Let me begin by thanking David Rubinstein, John Gray, David Skorton, Amanda Moniz, and everyone involved with the Philanthropy Initiative at the Smithsonian for this important and timely symposium. Thank you for inviting me to share what I’ll call notes from the field about the power of art to build community.
Our theme today is the role of philanthropy in advancing art and culture in American life. I came to that subject at Knight Foundation after a lifetime in law and the news business, but with the bias of an art lover, smitten since a junior high school trip to the Old Metropolitan Opera and the purchase of a small painting of a peach—which I still have—at a community art fair sometime in the 1950s when I was in high school.
This topic resonates deeply with me.
At Knight Foundation, we share David Rubenstein’s enthusiasm for what he called “patriotic philanthropy.” We are committed to a democratic republic with an informed and engaged citizenry at its core. Our mission is to support those informed and engaged communities. Investing in art and culture is central to our mission. I can tell you why in just 9 words:art binds people to place and to each other.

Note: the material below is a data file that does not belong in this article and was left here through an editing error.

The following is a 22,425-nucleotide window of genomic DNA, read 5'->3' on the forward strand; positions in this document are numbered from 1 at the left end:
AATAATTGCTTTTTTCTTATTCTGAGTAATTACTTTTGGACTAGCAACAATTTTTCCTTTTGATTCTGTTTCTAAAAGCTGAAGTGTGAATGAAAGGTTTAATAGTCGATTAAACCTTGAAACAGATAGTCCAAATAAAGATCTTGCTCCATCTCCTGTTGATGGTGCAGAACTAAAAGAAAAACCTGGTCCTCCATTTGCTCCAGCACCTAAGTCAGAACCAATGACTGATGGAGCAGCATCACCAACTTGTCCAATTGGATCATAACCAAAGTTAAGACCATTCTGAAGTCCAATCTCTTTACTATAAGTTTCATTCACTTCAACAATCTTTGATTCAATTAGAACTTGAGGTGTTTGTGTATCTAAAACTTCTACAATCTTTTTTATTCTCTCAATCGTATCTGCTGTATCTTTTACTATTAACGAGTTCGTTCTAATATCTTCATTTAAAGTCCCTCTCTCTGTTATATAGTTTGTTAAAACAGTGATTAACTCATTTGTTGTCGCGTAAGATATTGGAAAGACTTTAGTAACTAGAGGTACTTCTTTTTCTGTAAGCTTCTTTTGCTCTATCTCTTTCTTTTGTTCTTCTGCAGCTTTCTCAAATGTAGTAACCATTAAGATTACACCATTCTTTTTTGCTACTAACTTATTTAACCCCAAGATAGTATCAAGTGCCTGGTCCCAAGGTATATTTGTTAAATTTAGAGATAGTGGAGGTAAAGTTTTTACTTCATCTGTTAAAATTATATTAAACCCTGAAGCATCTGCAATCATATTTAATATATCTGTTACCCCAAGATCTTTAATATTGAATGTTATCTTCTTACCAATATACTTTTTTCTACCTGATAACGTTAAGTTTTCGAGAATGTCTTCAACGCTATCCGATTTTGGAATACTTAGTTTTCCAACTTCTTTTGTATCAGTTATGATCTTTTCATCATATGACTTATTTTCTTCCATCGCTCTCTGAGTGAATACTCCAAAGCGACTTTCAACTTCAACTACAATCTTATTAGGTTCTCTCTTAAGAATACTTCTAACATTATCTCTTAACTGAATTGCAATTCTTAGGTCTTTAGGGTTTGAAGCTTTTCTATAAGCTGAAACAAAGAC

Art and culture build community. That’s not just something I know in my bones to be true. It’s a conviction confirmed by our grant-making experience and by extensive Gallup polling.
Over the course of three years — from 2009 to ‘11 — Knight and Gallup spoke with 43,000 people in 26 communities around the country. Our question was simple: What attaches people to the place where they live? The study was called “Soul of the Community” and we found that, contrary to conventional wisdom, social offerings and aesthetics bind people to place and to each other even more than what we had expected: education or jobs.